On International Coastal Cleanup Day, held on September 21, 2019, Hawaiian Paddle Sports and Hawaii Mermaid Adventures hosted a beach cleanup at Po‘olenalena Beach Park. As we play and make a living on the ocean, we feel it is our kuleana, or responsibility, to clean the area and increase awareness about the growing problem of ocean and beach pollution, even on an island as beautiful as Maui. It’s why we start every lesson with a mini-beach cleanup, and always make it a point to leave our beaches cleaner than we found them.
Nearly 50 volunteers, including our staff, locals and visitors, helped pick up thousands of pieces of trash in just over two hours. Lunch and volunteer t-shirts were provided courtesy of Outrigger Pizza, Pau Maui Vodka, and A Makebelieve Company.
It was disheartening, and eye-opening to many, to realize how many people don’t properly dispose of their rubbish. After the cleanup, this data was added to the International Coastal Cleanup’s marine debris database. Results from the data help inform policy and debris removal efforts.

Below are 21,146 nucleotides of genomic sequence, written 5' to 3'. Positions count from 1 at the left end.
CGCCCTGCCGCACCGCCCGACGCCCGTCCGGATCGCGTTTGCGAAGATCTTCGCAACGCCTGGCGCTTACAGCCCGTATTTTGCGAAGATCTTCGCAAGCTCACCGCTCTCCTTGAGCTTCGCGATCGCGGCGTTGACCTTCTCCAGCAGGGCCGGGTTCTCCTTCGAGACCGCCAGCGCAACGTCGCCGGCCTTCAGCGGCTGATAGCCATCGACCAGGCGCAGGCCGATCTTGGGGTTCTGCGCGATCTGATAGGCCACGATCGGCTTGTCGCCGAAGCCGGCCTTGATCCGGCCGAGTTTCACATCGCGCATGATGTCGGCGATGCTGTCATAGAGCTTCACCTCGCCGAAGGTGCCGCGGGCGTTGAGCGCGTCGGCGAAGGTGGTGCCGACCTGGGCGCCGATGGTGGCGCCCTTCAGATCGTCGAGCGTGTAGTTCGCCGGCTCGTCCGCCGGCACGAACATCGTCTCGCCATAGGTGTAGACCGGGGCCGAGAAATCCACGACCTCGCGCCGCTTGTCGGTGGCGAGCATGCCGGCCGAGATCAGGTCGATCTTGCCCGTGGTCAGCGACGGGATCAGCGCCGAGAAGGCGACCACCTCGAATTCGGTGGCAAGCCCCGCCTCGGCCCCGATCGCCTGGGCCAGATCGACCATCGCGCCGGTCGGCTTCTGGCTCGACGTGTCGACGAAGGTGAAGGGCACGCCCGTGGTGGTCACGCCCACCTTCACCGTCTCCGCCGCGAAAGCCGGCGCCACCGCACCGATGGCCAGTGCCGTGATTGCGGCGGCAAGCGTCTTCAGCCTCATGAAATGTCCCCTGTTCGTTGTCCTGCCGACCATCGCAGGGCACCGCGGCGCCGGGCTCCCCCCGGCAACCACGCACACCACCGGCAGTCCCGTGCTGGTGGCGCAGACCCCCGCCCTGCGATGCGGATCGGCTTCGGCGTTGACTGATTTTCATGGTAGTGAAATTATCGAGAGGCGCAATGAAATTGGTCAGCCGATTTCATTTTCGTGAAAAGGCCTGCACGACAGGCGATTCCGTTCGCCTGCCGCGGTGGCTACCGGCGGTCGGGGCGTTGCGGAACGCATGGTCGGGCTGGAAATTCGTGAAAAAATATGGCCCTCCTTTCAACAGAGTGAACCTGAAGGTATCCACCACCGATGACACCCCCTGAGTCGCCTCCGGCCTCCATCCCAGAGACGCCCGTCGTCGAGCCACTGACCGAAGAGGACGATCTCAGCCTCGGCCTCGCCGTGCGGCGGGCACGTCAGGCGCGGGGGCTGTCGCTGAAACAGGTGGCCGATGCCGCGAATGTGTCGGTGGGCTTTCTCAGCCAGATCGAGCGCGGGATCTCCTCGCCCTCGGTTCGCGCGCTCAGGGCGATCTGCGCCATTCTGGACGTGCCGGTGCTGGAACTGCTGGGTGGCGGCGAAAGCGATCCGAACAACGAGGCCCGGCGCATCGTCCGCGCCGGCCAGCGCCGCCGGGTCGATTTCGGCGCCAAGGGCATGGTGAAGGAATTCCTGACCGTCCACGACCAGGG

For more than 30 years, The Ocean Conservancy has hosted the worldwide International Coastal Cleanup event. In this time, nearly 12 million volunteers from 153 countries have removed over 220 million pounds of trash from our waterways and beaches.
The issue of marine debris – particularly plastic pollution – is one of the most significant problems plaguing our ocean environment. Over 8 million metric tons of plastic enter our ocean each year, and it is estimated that the amount of plastics in our ocean will outnumber fish by the year 2050. Seabirds, turtles, fish, and dolphins commonly mistake plastic for food. Plastics also absorb toxic chemicals and pollutants that then weave their way up the food chain.
The good news is that by working together, we can significantly curb plastic pollution.
Maui’s International Coastal Cleanup was organized by Hawaiian Paddle Sports as part of its Malama Maui community give back program.